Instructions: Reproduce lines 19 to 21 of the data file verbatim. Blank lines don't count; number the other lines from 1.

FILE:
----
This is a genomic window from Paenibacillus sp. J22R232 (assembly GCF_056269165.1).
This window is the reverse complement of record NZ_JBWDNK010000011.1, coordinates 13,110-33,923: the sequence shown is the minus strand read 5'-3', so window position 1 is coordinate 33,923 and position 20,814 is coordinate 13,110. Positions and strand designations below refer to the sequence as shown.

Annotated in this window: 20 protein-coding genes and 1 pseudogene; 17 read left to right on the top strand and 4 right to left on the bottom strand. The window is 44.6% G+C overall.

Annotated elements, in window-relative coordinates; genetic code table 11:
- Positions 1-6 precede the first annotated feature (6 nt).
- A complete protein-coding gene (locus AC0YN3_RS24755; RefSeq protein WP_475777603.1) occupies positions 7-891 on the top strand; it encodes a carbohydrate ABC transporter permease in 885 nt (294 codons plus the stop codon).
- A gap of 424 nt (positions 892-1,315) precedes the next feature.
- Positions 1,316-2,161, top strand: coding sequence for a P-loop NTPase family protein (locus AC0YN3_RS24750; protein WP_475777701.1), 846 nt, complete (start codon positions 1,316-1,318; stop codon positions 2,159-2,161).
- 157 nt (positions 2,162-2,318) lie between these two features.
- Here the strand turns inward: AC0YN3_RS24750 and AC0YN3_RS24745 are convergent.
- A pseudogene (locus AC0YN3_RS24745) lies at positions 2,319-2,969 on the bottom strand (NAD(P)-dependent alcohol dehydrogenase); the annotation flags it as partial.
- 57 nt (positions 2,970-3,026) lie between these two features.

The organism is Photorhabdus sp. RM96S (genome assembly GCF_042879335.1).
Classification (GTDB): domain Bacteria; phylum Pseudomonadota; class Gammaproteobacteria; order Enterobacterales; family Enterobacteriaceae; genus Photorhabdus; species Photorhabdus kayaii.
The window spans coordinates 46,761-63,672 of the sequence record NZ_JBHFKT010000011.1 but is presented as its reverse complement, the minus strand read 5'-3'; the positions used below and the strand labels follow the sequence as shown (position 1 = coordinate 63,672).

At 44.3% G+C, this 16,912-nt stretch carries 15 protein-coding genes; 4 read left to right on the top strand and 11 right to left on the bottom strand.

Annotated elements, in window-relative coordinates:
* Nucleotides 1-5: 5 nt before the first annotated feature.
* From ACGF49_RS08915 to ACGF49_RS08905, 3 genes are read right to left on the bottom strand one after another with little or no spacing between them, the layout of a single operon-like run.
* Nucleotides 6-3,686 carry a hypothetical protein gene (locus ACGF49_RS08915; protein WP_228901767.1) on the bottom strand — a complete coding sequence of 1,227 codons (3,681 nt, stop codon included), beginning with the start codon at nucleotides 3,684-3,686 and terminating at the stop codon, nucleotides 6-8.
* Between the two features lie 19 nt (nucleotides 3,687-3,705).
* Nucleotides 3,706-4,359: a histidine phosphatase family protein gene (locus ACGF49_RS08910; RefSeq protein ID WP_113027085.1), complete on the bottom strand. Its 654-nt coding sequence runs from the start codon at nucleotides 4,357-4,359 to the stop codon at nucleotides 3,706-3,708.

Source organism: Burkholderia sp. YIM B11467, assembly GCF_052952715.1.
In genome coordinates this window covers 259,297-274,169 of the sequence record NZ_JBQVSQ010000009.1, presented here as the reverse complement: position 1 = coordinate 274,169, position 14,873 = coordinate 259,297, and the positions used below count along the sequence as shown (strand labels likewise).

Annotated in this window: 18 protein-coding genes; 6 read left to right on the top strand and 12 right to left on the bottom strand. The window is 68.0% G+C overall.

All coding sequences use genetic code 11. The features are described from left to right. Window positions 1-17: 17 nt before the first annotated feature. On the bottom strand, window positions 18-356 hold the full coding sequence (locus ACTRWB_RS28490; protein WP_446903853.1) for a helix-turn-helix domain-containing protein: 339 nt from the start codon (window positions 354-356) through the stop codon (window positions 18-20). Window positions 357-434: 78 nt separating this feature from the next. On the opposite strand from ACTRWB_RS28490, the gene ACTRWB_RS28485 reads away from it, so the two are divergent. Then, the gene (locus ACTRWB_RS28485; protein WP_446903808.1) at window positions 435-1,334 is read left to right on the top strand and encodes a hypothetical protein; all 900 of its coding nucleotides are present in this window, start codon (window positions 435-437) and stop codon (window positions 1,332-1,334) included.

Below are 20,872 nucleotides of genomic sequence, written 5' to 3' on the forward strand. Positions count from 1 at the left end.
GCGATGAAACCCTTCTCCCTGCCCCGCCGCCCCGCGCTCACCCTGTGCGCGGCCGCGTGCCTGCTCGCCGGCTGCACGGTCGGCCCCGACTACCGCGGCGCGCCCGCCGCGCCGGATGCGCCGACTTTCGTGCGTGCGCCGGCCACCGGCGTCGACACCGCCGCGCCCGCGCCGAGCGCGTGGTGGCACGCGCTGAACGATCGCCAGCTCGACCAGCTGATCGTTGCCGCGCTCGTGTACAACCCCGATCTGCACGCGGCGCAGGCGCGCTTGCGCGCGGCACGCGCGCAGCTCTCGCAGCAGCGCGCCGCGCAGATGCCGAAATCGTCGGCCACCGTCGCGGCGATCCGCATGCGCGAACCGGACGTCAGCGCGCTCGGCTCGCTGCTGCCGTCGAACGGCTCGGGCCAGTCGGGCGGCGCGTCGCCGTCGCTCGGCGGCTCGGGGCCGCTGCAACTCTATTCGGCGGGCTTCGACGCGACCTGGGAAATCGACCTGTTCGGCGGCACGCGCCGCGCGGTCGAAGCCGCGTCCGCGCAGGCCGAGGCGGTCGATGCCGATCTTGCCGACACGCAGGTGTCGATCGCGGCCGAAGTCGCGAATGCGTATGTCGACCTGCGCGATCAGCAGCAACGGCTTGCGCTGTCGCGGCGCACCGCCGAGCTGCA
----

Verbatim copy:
* From ACGF49_RS08915 to ACGF49_RS08905, 3 genes are read right to left on the bottom strand one after another with little or no spacing between them, the layout of a single operon-like run.
* Nucleotides 6-3,686 carry a hypothetical protein gene (locus ACGF49_RS08915; protein WP_228901767.1) on the bottom strand — a complete coding sequence of 1,227 codons (3,681 nt, stop codon included), beginning with the start codon at nucleotides 3,684-3,686 and terminating at the stop codon, nucleotides 6-8.
* Between the two features lie 19 nt (nucleotides 3,687-3,705).